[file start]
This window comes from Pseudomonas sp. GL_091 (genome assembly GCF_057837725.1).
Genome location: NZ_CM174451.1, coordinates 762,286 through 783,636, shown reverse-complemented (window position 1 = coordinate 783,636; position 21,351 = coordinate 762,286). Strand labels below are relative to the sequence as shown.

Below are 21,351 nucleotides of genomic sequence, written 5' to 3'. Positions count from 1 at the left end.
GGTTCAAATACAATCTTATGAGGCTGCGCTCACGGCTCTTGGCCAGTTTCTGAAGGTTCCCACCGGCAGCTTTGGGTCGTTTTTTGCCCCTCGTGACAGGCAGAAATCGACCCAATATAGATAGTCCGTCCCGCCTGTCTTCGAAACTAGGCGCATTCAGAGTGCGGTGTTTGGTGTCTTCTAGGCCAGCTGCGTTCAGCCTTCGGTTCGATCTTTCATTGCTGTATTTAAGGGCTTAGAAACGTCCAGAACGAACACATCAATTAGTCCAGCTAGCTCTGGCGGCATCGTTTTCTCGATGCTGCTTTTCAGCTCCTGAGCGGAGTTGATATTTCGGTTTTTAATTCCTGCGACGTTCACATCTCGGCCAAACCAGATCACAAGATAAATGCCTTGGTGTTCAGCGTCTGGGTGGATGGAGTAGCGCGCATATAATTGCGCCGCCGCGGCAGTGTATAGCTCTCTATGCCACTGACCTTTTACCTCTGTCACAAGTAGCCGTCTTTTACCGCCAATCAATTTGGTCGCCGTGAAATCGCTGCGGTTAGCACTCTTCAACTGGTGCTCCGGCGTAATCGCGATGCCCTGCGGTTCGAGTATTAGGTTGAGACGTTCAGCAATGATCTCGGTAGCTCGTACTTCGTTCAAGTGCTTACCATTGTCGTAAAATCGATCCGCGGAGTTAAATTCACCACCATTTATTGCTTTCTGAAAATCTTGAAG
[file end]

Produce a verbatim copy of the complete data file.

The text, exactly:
This window comes from Pseudomonas sp. GL_091 (genome assembly GCF_057837725.1).
Genome location: NZ_CM174451.1, coordinates 762,286 through 783,636, shown reverse-complemented (window position 1 = coordinate 783,636; position 21,351 = coordinate 762,286). Strand labels below are relative to the sequence as shown.

Below are 21,351 nucleotides of genomic sequence, written 5' to 3'. Positions count from 1 at the left end.
GGTTCAAATACAATCTTATGAGGCTGCGCTCACGGCTCTTGGCCAGTTTCTGAAGGTTCCCACCGGCAGCTTTGGGTCGTTTTTTGCCCCTCGTGACAGGCAGAAATCGACCCAATATAGATAGTCCGTCCCGCCTGTCTTCGAAACTAGGCGCATTCAGAGTGCGGTGTTTGGTGTCTTCTAGGCCAGCTGCGTTCAGCCTTCGGTTCGATCTTTCATTGCTGTATTTAAGGGCTTAGAAACGTCCAGAACGAACACATCAATTAGTCCAGCTAGCTCTGGCGGCATCGTTTTCTCGATGCTGCTTTTCAGCTCCTGAGCGGAGTTGATATTTCGGTTTTTAATTCCTGCGACGTTCACATCTCGGCCAAACCAGATCACAAGATAAATGCCTTGGTGTTCAGCGTCTGGGTGGATGGAGTAGCGCGCATATAATTGCGCCGCCGCGGCAGTGTATAGCTCTCTATGCCACTGACCTTTTACCTCTGTCACAAGTAGCCGTCTTTTACCGCCAATCAATTTGGTCGCCGTGAAATCGCTGCGGTTAGCACTCTTCAACTGGTGCTCCGGCGTAATCGCGATGCCCTGCGGTTCGAGTATTAGGTTGAGACGTTCAGCAATGATCTCGGTAGCTCGTACTTCGTTCAAGTGCTTACCATTGTCGTAAAATCGATCCGCGGAGTTAAATTCACCACCATTTATTGCTTTCTGAAAATCTTGAAG